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Taxpayers let down by poor HMRC customer service, says NAO

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A new report by the National Audit Office highlights both the extent of HMRC customer service failings and the scale of the challenge facing the tax authority. According to the report:

  • HMRC’s telephone customer service is not delivering: average wait time of nearly 23 minutes in first 11 months of 2023/24 (up from five minutes in 2018/19). Customers cumulatively spent 798 years on hold waiting to speak with HMRC in 2022/23 – more than double the time spent on hold in 2019/20.
  • New digital services have not reduced service pressures as much as HMRC expected.
  • HMRC is not expecting to meet its telephone performance target in 2024/25 and has not made clear what level of service customers should expect.

While HMRC’s strategy to move customers to digital services ‘makes sense in many ways’, the its digital services do not currently allow customers to resolve more complex queries, and they have not made enough of a difference to customer contact levels.

HMRC now faces a significant challenge without increasing capacity, the NAO says. Although the total number of telephone calls has reduced, the total amount of time advisers are spending on each call has increased – and as a consequence, HMRC’s call-handling workload has reduced more slowly than reductions in call volumes. The department has therefore not been able to make all the staff reductions it planned. However, due to budgetary constraints, it now needs to cut staff numbers by 14% in 2024/25, despite only achieving a 9% reduction between 2019/20 and 2023/24.

The NAO recommends that HMRC develops more realistic plans for cutting the services it is replacing with digital channels and adopts a more customer-focused approach to encourage the take-up of new services.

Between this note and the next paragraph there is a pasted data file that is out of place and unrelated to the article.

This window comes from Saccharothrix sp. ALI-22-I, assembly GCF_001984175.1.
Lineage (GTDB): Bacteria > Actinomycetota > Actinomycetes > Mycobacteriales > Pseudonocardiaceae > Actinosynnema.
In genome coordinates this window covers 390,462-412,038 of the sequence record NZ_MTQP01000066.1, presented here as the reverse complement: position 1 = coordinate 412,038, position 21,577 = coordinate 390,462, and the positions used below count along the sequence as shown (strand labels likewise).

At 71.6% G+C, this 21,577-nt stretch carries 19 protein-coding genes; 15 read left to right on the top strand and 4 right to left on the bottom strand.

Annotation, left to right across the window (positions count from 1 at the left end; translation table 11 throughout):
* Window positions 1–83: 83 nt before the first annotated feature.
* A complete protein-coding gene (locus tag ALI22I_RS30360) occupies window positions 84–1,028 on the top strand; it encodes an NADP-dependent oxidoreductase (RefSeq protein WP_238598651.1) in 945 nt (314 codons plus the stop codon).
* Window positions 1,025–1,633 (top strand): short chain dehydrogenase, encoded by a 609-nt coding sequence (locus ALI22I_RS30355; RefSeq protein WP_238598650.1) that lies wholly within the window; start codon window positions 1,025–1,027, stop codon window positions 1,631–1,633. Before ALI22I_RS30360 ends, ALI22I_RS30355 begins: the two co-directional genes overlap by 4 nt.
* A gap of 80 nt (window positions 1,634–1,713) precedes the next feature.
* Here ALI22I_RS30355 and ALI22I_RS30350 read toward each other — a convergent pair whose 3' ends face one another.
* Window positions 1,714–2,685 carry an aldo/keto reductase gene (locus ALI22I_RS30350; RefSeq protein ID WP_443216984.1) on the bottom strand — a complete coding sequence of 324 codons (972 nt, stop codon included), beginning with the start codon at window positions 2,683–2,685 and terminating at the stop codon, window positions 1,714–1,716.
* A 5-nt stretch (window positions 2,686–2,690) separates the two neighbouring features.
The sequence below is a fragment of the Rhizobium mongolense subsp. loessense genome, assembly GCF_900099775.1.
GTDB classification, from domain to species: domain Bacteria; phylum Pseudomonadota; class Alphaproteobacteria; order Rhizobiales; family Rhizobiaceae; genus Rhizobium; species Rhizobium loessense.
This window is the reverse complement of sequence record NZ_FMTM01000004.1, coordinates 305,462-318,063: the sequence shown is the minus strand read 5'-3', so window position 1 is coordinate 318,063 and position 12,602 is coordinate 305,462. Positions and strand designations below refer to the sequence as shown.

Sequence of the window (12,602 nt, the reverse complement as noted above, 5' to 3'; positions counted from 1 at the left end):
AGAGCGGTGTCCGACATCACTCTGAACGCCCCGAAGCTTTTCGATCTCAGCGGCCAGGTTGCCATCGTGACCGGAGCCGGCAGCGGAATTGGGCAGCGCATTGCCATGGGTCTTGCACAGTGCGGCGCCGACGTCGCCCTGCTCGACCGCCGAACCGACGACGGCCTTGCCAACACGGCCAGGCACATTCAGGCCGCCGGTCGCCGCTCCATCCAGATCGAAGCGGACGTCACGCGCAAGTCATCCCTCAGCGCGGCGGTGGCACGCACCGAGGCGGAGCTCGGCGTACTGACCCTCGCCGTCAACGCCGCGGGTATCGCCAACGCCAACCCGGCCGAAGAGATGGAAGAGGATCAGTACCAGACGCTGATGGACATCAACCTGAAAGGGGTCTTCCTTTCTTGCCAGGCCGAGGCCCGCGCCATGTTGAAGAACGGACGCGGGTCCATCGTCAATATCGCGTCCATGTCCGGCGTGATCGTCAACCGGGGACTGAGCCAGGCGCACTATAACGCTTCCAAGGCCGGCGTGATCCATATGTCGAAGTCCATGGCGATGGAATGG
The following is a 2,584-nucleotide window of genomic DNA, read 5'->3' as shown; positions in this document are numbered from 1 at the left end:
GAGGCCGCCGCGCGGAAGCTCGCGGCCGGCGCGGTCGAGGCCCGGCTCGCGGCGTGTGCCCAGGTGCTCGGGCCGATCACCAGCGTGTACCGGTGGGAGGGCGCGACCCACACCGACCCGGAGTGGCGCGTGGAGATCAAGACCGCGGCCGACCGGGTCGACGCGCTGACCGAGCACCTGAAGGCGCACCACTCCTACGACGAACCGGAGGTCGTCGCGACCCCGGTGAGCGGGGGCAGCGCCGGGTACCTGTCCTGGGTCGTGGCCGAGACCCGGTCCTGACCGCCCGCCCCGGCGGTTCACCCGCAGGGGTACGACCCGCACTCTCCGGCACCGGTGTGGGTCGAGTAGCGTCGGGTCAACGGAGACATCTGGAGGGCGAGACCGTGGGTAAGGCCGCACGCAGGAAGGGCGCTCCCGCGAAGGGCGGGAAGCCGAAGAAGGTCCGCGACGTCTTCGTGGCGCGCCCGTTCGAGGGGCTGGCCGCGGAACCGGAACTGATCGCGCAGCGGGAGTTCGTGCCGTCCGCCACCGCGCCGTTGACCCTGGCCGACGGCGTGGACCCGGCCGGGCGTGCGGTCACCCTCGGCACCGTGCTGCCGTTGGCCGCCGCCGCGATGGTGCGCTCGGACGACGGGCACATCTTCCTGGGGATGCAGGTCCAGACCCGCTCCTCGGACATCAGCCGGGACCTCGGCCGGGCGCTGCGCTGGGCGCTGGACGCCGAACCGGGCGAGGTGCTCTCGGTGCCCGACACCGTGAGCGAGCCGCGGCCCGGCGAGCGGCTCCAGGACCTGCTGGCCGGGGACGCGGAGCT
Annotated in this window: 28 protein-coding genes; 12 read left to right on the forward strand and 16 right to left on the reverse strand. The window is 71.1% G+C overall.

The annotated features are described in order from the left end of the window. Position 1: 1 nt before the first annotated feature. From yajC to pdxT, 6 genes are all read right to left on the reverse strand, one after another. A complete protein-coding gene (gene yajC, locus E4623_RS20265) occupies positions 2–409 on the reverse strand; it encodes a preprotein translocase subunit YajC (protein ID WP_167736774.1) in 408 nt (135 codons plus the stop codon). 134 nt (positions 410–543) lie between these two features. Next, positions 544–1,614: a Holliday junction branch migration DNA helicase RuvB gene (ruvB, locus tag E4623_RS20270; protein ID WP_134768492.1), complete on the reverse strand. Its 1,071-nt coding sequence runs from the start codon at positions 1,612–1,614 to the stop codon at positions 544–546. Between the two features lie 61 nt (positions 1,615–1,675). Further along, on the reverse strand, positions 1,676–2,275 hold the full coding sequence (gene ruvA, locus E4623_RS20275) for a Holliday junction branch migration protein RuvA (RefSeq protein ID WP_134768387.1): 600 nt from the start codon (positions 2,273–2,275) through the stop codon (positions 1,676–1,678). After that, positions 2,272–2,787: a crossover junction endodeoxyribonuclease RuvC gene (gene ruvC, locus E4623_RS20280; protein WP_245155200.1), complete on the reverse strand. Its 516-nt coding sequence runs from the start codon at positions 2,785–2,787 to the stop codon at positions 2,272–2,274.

HMRC should also reduce avoidable and expensive forms of contact, for example by increasing opportunities for customers to send correspondence and documentation through secure electronic networks, and learn from the implementation of its digital projects, the NAO says.

In related news, earlier in the week the Financial Secretary to the Treasury, Nigel Huddleston, had announced ‘£51 million in new funding’ for HMRC, to enable HMRC ‘to meet the performance standards on its phone lines that its customers expect, while continuing the transition to a digital first model of tax administration’.

Huddleston notes that, while HMRC’s digital-first strategy is ‘the correct long-term vision for tax administration’, taxpayers need to have access to reliable and responsive helplines. The funding aims to bring phonelines ‘back up to the published target of 85% of calls to HMRC advisers being answered’.

However, Richard Wild, CIOT Head of Tax Technical, commented: ‘With the [NAO] report suggesting HMRC customer services have been told to find at least £116 million of new savings during the 2024/25 tax year, this week’s £51 million funding injection, while welcome, amounts to no more than slowing the pace of the cuts and tempering their short-term impact.’

‘HMRC’s service levels continue to be the single greatest concern expressed by our members, and our surveys tell us that this is making it harder and more expensive to do business, and damaging trust in the tax system.

‘While £51 million sounds like a lot of money, it’s just a small fraction of HMRC’s customer service budget, and needs to be spent wisely. It also needs to be sustained rather than a one off. We hope that this additional funding can help bridge the gap that exists between the desire to do more digitally, and the availability and reliability of systems which would make that possible.’

The CIOT points out that the net cost of HMRC’s customer service operations in 2022/23 was £881m, with the extra £51m representing a 6% increase on that figure.

Issue: 1663
Categories: News